In the Anglican Communion, at the heart of the devastating conflicts is the demand by activists that their agenda be blessed by the institution. The core of the agenda is about the right to declare what is good and what is holy. Sadly, that prerogative rests with God alone. Anyone can claim it, but it does not make it so.
The basic rebellion of self-determination is writ large in many of the pursuits of revisionism: departures from the revealed nature of Christ, eschewing the path of redemption, and refusing the authority of Scripture. Not only are we asked to endorse changes to the faith, they demand that we bless that which God seeks to redeem and cannot be blessed. While it is true that everyone should be treated with kindness, the understanding of what is kindness actually is at question. It is not kindness to let people perish.
Christ’s law of love is violated when we encourage behavior that shortens lives or leads them away from Christ. Thoughtlessly endorsing behaviors which are proscribed by Scripture is just another face of the same rebellion of doing what we want to do and asking (or in many cases demanding) that God bless it.
What God is clearly blessing in the Anglican Communion is Biblical fidelity, Gospel mission, and Kingdom transformation. The Provinces that are pursuing those priorities are growing, even in the midst of what are sometimes extremely challenging circumstances. The Provinces that are pursuing their own agenda and asking/expecting/demanding that God bless it are dying. They are not just stagnant, they are shriveling and dying. Even worse than that, they are plummeting headlong away from Christ and into Hell with their foot firmly on the accelerator.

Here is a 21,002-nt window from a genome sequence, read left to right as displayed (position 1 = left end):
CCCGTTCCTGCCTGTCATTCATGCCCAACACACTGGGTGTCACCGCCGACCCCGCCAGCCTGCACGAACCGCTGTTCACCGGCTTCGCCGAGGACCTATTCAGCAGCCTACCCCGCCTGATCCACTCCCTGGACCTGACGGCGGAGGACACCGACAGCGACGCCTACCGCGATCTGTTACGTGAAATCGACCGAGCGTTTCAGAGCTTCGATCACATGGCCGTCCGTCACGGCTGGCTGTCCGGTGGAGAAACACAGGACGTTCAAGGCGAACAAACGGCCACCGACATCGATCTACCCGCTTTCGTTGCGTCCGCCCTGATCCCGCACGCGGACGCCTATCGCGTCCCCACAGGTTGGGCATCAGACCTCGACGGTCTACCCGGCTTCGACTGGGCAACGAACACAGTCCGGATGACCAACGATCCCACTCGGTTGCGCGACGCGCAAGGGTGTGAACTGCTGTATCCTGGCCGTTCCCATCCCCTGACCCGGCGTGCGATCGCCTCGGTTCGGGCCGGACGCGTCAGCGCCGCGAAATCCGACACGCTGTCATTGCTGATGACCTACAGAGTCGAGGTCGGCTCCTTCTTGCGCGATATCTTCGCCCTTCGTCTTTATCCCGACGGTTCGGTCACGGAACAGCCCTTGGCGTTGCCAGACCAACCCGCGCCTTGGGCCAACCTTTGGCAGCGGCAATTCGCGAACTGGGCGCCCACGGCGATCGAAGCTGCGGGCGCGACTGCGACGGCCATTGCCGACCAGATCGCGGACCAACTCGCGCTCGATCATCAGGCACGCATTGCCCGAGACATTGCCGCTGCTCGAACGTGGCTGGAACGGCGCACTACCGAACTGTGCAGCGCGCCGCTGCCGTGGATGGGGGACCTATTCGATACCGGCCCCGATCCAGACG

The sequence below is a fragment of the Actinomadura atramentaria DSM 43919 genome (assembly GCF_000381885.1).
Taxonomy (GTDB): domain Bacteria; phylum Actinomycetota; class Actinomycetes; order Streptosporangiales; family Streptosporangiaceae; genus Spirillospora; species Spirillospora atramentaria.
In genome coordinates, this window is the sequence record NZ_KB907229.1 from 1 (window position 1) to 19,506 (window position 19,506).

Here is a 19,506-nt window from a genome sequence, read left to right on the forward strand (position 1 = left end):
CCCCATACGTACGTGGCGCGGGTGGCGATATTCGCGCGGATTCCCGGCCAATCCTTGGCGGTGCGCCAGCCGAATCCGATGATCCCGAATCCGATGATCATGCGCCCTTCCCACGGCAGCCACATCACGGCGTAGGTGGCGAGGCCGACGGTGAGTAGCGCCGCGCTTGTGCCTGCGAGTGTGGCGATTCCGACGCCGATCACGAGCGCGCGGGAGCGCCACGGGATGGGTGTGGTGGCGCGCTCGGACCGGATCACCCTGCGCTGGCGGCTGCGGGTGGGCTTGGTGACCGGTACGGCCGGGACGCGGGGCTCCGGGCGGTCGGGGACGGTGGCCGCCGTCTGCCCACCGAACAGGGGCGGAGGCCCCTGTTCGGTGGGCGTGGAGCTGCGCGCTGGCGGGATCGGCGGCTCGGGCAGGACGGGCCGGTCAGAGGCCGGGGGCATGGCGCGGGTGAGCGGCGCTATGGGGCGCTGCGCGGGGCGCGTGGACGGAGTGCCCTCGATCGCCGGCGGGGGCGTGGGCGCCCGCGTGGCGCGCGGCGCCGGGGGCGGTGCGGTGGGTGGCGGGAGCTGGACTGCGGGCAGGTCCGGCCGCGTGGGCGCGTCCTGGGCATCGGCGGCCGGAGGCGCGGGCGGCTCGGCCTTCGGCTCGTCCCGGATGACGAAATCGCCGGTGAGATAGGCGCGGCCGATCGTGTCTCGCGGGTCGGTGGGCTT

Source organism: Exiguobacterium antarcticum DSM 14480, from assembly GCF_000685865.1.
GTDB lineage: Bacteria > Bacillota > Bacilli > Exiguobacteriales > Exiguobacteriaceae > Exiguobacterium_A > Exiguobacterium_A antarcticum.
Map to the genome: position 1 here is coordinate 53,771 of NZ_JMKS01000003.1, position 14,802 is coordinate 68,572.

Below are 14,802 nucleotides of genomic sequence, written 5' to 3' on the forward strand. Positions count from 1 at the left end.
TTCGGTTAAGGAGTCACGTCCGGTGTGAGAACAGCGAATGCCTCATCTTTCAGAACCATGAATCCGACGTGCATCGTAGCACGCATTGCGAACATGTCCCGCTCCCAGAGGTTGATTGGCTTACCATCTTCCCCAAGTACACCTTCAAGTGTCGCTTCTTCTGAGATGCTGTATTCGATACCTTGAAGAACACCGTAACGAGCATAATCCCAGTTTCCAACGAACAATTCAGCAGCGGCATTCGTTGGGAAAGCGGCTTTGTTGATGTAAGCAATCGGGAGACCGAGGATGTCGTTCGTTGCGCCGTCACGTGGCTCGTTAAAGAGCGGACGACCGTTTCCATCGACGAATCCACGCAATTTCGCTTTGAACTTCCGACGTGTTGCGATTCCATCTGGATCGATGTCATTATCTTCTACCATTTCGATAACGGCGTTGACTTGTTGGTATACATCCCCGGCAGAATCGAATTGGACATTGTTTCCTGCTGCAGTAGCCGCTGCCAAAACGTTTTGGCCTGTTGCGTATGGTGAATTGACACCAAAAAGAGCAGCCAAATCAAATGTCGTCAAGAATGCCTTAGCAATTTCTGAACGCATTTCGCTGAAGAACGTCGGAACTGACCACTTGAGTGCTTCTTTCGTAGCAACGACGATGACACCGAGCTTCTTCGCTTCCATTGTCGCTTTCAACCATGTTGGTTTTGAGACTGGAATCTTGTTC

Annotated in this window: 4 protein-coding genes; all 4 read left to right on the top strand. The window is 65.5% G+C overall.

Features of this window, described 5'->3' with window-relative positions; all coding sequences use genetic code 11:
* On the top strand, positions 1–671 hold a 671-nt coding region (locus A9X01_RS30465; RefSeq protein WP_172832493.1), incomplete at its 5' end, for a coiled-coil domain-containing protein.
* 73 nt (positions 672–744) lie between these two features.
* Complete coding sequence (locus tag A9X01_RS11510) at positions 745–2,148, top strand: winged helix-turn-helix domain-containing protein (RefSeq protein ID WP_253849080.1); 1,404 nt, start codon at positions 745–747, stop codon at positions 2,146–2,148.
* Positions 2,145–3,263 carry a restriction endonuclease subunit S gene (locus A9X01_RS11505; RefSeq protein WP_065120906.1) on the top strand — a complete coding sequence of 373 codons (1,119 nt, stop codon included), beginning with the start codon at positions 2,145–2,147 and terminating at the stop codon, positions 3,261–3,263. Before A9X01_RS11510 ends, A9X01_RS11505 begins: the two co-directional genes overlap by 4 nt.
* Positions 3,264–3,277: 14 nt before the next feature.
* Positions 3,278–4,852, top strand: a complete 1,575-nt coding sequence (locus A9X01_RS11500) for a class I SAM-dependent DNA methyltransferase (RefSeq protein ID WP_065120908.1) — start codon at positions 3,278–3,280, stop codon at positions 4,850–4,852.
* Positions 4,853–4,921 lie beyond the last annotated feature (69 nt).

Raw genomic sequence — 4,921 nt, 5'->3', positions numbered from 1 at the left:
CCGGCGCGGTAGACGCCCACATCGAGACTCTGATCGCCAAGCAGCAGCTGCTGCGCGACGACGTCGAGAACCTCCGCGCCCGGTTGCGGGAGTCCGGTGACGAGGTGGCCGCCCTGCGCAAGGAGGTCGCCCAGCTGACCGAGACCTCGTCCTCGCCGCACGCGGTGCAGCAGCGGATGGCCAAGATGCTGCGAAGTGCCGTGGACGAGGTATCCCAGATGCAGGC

While that is grievous and extremely unsettling, there is good news. The good news is that the Good News is still being proclaimed––most notably in the GAFCON/FCA Provinces. The decision to have a GAFCON-2 meeting in Nairobi is a huge encouragement. It is a demonstration that the center of gravity for the communion has moved from the North to Africa. As the Jerusalem Declaration makes clear, there is still great appreciation and affection for the Gospel coming to Africa from the North.
But I do have reservations about equating God’s blessing with growth and numbers. That’s because some of the little ministry efforts I come across that seem to me to be most Holy Spirit-inspired are poor, never sure where their money is coming from except through divine providence, yet still doing amazing works of God in great worldly uncertainty. They are certainly not dead by any means, but they are not popular either. Augustine College comes to mind. And so does our marvelous and mighty little Annunciation of the Blessed Virgin Mary in Ottawa. Oh, and Our Lady Seat of Wisdom Academy. I’m sure I will think of more.